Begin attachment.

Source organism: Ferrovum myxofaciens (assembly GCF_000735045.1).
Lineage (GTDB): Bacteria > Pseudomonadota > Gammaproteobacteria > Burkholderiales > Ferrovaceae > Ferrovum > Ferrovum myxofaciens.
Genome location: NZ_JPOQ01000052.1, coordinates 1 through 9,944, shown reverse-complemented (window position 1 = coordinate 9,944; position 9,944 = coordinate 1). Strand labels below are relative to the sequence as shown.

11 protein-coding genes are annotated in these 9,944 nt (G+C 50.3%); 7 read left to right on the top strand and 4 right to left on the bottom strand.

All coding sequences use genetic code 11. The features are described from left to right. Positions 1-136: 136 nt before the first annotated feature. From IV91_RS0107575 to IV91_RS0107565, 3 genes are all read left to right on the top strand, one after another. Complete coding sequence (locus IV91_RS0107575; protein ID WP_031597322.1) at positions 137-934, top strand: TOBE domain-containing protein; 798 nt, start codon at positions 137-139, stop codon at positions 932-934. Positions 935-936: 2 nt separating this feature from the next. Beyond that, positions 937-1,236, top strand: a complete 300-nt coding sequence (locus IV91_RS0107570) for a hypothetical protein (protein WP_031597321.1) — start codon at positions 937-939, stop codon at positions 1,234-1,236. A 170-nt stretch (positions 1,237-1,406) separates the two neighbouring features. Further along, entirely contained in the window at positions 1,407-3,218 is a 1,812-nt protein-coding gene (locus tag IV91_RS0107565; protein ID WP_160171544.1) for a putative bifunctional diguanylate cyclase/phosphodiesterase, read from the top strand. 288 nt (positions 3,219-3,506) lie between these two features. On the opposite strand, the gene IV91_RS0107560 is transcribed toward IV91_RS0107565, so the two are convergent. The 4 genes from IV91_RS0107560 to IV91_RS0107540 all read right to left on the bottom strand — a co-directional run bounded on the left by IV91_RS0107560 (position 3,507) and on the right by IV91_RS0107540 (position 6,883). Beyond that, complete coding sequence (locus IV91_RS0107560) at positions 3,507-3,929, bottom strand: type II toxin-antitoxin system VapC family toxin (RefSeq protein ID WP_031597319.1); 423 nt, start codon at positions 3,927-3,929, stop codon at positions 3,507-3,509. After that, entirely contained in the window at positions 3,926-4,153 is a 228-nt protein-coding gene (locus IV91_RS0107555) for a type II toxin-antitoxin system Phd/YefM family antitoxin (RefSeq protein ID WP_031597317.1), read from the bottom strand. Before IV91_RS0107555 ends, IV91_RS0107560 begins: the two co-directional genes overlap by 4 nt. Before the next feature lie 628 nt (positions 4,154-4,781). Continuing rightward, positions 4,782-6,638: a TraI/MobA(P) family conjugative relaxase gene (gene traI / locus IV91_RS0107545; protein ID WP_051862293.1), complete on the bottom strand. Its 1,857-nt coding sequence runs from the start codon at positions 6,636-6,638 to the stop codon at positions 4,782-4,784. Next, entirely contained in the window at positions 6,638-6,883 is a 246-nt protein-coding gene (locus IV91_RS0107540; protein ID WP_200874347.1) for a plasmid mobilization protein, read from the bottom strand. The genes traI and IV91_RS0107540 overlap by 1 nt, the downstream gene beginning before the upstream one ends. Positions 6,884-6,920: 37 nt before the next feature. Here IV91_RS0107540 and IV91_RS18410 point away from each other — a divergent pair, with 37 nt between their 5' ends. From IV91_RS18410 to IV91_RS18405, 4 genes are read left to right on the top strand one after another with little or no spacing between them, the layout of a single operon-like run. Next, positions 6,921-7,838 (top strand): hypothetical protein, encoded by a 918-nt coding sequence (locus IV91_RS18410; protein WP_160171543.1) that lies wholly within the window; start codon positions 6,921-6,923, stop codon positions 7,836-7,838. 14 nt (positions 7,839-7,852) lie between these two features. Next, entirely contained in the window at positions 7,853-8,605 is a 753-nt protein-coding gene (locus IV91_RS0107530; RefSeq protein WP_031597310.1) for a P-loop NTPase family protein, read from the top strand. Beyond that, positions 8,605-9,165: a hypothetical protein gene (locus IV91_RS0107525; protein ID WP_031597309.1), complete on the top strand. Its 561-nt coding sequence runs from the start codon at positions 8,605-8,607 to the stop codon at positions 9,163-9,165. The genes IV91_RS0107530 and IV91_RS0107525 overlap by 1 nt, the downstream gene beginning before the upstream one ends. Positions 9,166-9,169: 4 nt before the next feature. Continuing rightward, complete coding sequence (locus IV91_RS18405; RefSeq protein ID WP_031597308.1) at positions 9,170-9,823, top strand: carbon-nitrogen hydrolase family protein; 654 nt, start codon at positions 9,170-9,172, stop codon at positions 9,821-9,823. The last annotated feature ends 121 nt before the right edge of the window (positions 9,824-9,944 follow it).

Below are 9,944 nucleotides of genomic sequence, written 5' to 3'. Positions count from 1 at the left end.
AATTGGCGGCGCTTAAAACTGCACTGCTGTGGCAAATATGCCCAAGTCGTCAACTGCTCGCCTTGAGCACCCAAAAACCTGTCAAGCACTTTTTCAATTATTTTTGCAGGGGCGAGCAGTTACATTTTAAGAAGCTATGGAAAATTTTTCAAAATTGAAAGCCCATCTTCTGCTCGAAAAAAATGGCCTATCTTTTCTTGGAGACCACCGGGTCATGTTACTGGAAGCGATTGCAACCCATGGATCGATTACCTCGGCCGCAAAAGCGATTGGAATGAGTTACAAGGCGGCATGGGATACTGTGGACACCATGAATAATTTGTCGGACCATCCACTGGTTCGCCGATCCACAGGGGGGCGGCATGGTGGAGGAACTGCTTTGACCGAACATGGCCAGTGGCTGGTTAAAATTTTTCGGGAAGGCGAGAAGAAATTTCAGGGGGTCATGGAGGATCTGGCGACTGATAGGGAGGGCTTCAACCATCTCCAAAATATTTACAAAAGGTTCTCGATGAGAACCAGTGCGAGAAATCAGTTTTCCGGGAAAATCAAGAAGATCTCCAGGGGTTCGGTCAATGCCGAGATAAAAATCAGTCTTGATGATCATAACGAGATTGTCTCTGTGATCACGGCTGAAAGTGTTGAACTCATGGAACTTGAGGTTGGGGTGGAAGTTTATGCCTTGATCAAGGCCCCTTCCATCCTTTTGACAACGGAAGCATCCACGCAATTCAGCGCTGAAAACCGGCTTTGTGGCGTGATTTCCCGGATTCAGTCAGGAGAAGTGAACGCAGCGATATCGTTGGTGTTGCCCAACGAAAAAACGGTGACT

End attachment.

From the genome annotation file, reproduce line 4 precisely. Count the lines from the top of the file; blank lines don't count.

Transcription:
11 protein-coding genes are annotated in these 9,944 nt (G+C 50.3%); 7 read left to right on the top strand and 4 right to left on the bottom strand.